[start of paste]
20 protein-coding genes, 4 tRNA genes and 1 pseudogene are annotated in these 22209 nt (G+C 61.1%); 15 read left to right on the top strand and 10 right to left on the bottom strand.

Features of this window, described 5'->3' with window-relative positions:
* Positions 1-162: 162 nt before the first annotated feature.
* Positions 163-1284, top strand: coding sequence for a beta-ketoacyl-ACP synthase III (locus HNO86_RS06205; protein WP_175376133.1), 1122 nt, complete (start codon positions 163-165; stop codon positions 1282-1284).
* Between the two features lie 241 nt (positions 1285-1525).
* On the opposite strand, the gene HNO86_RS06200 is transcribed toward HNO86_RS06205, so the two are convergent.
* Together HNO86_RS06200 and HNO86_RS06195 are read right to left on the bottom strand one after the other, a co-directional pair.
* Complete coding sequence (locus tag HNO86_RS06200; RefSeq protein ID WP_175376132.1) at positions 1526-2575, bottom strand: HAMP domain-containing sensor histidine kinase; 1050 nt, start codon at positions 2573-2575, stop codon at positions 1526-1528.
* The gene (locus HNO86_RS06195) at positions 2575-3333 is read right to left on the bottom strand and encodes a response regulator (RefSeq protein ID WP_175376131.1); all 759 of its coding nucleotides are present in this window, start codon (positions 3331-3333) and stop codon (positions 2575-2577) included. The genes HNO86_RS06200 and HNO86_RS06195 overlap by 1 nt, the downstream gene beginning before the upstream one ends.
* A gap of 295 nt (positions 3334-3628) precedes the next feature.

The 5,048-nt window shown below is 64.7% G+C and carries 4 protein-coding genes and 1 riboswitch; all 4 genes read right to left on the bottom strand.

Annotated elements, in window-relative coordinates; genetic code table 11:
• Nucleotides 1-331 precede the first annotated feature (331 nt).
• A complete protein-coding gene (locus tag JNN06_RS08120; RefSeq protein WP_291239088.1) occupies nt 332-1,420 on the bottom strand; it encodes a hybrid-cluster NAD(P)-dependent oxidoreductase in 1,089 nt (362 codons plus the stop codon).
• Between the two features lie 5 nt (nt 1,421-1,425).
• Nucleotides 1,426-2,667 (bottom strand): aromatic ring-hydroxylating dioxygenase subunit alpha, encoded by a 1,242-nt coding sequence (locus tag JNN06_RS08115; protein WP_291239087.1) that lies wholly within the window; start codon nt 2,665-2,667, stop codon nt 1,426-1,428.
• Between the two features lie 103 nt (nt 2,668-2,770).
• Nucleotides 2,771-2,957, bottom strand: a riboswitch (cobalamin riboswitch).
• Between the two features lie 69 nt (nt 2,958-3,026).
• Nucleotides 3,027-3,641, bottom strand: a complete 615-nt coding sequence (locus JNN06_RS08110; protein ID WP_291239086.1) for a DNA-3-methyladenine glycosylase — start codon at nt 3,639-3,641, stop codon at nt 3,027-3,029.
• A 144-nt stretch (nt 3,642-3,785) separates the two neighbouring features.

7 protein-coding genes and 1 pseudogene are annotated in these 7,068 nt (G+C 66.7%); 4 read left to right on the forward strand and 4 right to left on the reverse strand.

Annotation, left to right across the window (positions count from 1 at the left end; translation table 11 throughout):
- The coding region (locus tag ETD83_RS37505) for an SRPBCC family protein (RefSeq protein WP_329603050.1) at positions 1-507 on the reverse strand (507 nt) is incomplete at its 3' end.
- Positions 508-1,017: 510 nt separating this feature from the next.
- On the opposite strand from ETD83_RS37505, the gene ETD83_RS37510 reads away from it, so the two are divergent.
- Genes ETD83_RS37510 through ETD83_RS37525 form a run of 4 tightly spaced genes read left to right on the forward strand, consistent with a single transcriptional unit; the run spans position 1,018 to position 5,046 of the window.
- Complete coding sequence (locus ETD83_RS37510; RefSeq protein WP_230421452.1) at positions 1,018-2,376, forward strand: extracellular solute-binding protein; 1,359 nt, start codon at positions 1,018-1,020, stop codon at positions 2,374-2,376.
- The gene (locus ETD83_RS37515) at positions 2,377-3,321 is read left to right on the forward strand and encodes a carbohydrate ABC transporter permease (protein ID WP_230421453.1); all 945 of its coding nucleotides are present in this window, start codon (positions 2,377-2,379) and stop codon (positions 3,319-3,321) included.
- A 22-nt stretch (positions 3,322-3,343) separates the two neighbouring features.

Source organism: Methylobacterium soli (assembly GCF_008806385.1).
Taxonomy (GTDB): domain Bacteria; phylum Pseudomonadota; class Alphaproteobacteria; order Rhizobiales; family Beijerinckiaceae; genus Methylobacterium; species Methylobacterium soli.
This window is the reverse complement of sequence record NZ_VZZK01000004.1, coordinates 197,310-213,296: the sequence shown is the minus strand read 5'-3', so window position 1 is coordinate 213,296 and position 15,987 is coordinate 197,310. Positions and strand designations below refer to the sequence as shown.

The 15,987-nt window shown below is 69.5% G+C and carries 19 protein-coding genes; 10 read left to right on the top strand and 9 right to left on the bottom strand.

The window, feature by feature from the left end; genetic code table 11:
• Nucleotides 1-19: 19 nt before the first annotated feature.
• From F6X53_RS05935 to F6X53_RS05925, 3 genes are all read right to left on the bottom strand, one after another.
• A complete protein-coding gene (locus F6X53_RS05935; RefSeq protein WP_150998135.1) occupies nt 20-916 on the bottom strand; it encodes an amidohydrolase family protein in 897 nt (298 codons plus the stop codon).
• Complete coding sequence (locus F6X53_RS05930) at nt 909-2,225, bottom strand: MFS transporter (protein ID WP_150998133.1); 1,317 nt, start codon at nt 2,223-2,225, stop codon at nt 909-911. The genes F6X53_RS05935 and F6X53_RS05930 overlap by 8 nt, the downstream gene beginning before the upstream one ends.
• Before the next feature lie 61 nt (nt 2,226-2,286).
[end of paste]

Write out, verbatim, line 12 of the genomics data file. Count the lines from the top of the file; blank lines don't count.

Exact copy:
Annotated elements, in window-relative coordinates; genetic code table 11: